by Charles Bankhead
Heroin addicts had almost a threefold increase in negative urine specimens when treated with supervised heroin injection rather than with oral methadone, data from a British study showed.
Overall, 72% of patients had negative specimens at least 50% of the time compared with 27% of patients assigned to oral methadone, according to the report published in the May 29 issue of The Lancet.
Treatment with injectable heroin almost doubled the success rate compared with injectable methadone, although the trial lacked statistical power for that comparison.
“We have shown that treatment with supervised injectable heroin leads to significantly lower use of street heroin than does supervised injectable methadone or optimized oral methadone,” John Strang, MD, of King’s College London, and co-authors wrote. “Furthermore, this difference was evident within the first six weeks of treatment.
At least 5% to 10% of heroin addicts do not benefit from conventional therapy. Whether the patients are untreatable or just difficult to treat is unclear, the authors wrote.
An evidence base has begun to emerge in support of carefully supervised medicinal heroin (diamorphine or diacetylmorphine) as second-line therapy for chronic heroin addiction, they continued, but its effectiveness has remained unclear.
The British government has allowed injectable heroin as an option for treating addiction, but injectable methadone has been used most often, the authors wrote. A 2002 update to England’s drug strategy set forth general principles for supervised heroin injection to ensure safety and prevent drug diversion. Following publication of the update, several medically supervised injection clinics opened in England.
A 2008 update opened the door for “rolling out the prescription of injectable heroin and methadone to clients who do not respond to other forms of treatment,” contingent on results of the randomized trial reported by Strang and colleagues.
For the study, the investigators enrolled 127 chronic heroin addicts who continued to inject street heroin on a regular basis, despite ongoing treatment with oral methadone. The participants were randomized to injectable methadone, injectable heroin, or optimized oral methadone treatment.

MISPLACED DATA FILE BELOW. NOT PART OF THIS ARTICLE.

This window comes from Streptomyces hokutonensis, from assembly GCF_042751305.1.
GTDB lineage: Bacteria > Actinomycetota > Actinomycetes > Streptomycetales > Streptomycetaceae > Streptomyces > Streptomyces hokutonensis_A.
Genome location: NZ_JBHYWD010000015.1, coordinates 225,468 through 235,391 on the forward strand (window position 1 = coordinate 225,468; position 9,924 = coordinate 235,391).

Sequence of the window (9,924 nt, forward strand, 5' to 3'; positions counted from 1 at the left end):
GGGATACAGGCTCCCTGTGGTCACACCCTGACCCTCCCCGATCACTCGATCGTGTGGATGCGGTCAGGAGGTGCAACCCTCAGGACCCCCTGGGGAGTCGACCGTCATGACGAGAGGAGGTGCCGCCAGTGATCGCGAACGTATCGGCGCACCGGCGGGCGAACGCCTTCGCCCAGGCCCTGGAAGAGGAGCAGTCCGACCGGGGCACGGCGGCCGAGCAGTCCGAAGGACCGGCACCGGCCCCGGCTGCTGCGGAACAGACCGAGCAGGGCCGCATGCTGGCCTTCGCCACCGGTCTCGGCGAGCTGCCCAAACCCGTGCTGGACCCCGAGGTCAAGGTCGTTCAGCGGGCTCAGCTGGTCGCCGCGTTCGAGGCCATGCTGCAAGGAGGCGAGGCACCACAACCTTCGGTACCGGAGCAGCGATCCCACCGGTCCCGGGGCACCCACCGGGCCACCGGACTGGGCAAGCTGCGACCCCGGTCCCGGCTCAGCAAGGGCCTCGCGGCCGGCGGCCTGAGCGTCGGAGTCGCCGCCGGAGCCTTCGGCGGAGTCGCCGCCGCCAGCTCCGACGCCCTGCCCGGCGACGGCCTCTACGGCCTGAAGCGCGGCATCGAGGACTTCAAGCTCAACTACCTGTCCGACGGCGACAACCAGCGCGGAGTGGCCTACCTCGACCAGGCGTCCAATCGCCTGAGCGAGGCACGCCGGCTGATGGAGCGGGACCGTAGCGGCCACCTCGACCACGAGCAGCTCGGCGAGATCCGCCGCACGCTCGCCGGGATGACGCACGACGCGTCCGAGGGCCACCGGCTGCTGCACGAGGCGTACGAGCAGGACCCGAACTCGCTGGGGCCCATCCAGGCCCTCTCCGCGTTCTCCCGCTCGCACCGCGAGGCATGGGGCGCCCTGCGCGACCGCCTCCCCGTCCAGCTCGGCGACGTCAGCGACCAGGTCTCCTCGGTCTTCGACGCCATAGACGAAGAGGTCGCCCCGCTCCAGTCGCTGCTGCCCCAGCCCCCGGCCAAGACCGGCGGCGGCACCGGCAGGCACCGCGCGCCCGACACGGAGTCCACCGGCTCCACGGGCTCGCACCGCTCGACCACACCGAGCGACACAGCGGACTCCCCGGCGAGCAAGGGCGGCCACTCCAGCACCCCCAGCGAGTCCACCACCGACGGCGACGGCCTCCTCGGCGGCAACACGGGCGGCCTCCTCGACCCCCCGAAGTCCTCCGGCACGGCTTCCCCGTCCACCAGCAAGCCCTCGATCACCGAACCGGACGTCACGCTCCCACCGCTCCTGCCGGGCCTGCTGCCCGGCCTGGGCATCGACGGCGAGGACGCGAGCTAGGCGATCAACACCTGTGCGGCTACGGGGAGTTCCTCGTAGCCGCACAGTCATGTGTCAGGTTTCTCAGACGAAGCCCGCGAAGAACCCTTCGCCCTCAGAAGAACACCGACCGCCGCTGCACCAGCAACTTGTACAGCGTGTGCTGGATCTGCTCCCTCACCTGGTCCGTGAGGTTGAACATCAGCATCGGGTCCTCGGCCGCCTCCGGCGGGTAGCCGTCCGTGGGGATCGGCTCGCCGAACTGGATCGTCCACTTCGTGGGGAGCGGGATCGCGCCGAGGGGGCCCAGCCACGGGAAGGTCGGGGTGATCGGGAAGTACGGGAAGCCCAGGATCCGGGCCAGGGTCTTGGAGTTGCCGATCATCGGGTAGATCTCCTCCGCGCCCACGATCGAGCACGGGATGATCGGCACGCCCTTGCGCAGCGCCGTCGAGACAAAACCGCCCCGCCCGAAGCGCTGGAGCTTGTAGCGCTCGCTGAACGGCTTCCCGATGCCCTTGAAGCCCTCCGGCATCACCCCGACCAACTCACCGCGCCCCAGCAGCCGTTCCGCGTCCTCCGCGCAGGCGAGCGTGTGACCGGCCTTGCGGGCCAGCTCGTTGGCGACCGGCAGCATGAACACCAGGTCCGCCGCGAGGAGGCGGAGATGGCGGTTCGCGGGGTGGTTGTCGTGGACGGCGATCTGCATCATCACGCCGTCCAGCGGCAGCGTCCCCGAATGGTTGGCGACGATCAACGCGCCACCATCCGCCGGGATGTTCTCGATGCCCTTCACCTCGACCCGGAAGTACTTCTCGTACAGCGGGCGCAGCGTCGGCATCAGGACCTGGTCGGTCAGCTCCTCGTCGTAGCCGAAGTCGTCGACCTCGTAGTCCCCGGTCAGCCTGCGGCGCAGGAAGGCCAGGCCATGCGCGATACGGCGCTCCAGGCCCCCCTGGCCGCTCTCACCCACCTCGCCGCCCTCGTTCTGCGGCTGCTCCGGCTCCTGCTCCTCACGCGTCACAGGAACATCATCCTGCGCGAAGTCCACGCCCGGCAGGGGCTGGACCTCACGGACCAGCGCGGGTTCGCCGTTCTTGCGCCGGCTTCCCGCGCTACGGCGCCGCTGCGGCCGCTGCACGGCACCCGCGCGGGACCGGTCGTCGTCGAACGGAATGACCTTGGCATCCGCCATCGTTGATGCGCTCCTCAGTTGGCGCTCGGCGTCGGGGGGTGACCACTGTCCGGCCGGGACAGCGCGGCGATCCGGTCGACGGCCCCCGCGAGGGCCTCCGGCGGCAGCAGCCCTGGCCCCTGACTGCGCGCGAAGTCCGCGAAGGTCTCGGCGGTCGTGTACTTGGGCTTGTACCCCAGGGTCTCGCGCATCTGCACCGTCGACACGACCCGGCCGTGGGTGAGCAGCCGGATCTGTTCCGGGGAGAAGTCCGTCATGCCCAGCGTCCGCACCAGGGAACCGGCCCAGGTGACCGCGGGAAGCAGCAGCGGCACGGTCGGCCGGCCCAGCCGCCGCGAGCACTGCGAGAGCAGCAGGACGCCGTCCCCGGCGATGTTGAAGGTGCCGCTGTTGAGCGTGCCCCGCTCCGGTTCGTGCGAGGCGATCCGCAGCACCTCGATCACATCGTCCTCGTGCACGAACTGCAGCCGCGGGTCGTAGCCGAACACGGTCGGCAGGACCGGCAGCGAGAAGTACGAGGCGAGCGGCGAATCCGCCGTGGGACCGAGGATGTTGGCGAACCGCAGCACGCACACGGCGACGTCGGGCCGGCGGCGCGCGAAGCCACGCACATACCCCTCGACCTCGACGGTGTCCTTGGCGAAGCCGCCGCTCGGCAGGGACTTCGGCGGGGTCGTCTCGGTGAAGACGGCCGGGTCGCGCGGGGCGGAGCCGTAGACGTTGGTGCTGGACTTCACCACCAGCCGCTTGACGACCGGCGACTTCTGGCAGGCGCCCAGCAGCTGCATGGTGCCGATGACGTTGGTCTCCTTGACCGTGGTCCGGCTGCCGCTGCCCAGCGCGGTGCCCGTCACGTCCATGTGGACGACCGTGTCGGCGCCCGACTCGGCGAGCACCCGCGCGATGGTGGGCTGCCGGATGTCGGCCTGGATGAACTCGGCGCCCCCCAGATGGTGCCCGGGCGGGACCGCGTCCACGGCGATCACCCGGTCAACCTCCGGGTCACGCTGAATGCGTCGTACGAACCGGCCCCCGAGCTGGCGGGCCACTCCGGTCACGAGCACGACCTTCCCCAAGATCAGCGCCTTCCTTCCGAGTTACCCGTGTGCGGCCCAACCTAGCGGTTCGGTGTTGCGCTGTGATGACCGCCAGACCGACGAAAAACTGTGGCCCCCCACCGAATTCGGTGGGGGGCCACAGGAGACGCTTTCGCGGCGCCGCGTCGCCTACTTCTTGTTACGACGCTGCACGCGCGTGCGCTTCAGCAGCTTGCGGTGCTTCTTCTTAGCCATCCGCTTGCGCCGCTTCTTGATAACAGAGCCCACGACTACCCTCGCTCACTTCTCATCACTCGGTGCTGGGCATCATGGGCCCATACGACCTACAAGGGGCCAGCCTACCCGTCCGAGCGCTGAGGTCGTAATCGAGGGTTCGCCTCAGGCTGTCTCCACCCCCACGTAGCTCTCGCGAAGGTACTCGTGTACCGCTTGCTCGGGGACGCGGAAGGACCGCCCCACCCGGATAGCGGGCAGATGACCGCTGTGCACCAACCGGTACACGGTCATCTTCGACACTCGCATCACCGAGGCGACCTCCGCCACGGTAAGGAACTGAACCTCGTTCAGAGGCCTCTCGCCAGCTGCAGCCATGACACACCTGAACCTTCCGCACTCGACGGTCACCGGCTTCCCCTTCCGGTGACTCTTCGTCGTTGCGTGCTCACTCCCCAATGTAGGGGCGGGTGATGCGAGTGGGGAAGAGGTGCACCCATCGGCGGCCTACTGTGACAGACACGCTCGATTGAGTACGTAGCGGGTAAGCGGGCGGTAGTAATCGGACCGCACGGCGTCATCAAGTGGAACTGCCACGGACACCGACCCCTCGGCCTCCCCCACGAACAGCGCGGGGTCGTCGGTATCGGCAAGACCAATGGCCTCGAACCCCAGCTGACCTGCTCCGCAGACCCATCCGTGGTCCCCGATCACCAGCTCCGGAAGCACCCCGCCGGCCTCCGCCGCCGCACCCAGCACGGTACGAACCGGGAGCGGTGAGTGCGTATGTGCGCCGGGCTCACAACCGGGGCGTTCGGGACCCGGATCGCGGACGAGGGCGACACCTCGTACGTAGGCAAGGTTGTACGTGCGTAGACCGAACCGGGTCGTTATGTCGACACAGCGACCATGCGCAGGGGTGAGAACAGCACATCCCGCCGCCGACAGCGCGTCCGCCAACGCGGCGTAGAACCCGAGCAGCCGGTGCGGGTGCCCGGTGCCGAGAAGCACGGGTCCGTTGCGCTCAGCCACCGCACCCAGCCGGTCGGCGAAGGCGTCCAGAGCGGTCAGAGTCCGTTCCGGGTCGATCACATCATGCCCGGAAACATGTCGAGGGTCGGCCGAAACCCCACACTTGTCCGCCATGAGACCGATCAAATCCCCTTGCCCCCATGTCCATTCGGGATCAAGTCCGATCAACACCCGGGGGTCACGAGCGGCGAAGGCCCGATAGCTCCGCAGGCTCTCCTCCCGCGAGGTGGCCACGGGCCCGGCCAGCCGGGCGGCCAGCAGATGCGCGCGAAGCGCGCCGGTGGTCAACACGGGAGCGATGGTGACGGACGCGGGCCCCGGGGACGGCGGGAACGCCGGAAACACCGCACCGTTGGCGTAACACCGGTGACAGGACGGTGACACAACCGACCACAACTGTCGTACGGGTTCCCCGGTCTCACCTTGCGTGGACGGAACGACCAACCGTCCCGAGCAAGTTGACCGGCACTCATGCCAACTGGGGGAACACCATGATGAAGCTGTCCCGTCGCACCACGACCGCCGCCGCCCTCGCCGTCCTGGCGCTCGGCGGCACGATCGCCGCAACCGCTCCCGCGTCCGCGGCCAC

Injectable treatments were self-administered under direct nursing supervision at clinic sites. Participants assigned to injectable heroin went to the clinics twice a day to administer 450-mg doses. Injectable methadone was generally administered daily as a single 200-mg dose.
Randomized treatment continued for 26 weeks. The primary endpoint was the proportion of participants who tested negative for street heroin by urinalysis at least 50% of the time during weeks 14 through 26 (response).
The unadjusted intention-to-treat (ITT) analysis showed a response rate of 72% for injectable heroin, 39% for injectable methadone, and 27% for oral methadone. Injectable heroin achieved statistical superiority versus oral methadone (P<0.0001), but injectable methadone did not (P=0.264).
In an adjusted analysis, response rates were 66% for injectable heroin and 19% for oral methadone (P<0.0001). Injectable methadone had an adjusted response rate of 30%, also not significantly better than oral methadone.
The trial was not statistically powered to compare the two injectable treatments, nonetheless, injectable heroin demonstrated a significant advantage in the unadjusted (P=0.003) and adjusted (P=0.002) analyses.
Evidence of an advantage for injectable heroin emerged within the first six weeks.
“Treatment with supervised injectable heroin leads to significantly lower use of street heroin than does supervised injectable methadone or optimized oral methadone,” the authors wrote in conclusion. “U.K. government proposals should be rolled out to support the positive response that can be achieved with heroin maintenance treatment for previously unresponsive chronic heroin addicts.”
The results of the study reported by Strang and colleagues, combined with those from other studies, “should help to allay concerns about this approach, including methodological issues . . . safety, and cost,” Thomas Kerr, PhD, Julio S.G. Montaner, MD, and Evan Wood, MD, PhD, of the University of British Columbia in Vancouver, wrote in a commentary.
Nonetheless, implementation of supervised heroin injection has been delayed in several countries despite favorable results from clinical trials.
“History tells us that availability of heroin prescription can be dictated more by special interests and politics than evidence,” the commentators wrote.
“This state of affairs is sad because other medical specialties commonly embrace second-line therapies, even if only for a selected group who fail first-line treatments,” they continued.
“The existing interference and non-evidence-based opposition from politicians and care providers, who refuse to acknowledge the limitations of methadone maintenance and the superiority of prescribed heroin in selected populations, is arguably unethical,” the Canadian authors concluded.
“Denying effective second-line therapy to those in need ultimately serves to condemn many users of illicit heroin to the all too common outcomes of untreated heroin addition, including HIV infection or death from overdose.”
Charles Bankhead is a MedPage Today staff writer.